There is an increasing concern about the rate of unemployed and under employed youths in Africa. The continent has the largest “youth bulge” in the world, and the number of youth is expected to grow by 42.5 million between 2010 and 2020, according to the World Bank. From the definition of youth, over 40 percent are under the age of 15 and 20 percent are between the ages 15 and 24.
Statistics by the United Nations show that 56.9 percent the population in Niger are under 18, Uganda 55.0 percent, Chad 54.6 percent, Angola 54.3 percent, Mali 54.1 percent, Somalia 53.6 percent, Gambia 52.8 percent, Zambia 52.6 percent, Democratic Republic of Congo 52.6 percent, Burkina Faso 52.3 percent, Mozambique 52.1 percent, Malawi 52.0 percent, Tanzania 51.6 percent, Nigeria 50.4 percent, Senegal 50.2 percent, Cote d’Ivoire 49.3 percent, and Ethiopia 48.7 percent.
For years, basic school education on the continent has remained static, poorly invested in, and inadequate for present and future needs. Hence, youth nowadays find it difficult to get jobs as they are not equipped with the adequate skill set. This is primarily because most education systems today are based on models from over a century ago. And while this is a worldwide challenge, disjointed attempts to reform and modernize the education system in Africa have, in most cases, been insufficient in addressing the growing gap between conventional education systems, labour market and creative problem-solving abilities.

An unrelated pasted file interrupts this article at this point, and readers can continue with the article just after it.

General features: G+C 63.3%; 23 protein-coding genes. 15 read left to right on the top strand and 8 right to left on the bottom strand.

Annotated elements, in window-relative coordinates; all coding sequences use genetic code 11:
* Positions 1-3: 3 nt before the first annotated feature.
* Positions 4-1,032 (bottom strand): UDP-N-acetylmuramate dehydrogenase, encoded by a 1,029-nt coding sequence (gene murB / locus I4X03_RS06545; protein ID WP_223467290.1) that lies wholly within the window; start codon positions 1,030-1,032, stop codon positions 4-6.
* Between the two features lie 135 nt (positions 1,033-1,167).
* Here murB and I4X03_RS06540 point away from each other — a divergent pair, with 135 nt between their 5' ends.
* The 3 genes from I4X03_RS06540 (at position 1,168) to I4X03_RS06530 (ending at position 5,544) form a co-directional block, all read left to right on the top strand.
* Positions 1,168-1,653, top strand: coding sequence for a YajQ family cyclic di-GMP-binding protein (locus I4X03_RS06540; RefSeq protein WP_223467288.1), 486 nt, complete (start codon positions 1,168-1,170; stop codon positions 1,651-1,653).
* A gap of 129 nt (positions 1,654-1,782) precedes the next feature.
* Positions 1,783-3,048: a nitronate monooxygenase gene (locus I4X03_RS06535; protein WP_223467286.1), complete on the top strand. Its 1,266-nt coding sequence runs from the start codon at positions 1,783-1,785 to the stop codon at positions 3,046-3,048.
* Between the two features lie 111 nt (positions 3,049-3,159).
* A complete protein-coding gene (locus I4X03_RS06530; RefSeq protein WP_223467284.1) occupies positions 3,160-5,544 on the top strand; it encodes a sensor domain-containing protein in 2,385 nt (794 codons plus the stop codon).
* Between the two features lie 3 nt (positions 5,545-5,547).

According to the International Labour Organisation (ILO), roughly 10 to 12 million African youth enter the labor market every year. Yet, despite the increasing number of graduates leaving school each year, the number of available jobs has not been sufficient to absorb all the young people entering the labour market. According to the president of Coca-Cola central East and West Africa, Kelvin Balogun, amongst the 10-12 million graduates churned every year, about 5-6 million do not get jobs.
Technology is advancing the ways we interact and work. And this, coupled with globalization – which opens up opportunities where they hitherto didn’t exist – are significantly shifting business models in all sectors, increasing the pace we work and influencing the changes in job description and job creation – including new forms of work.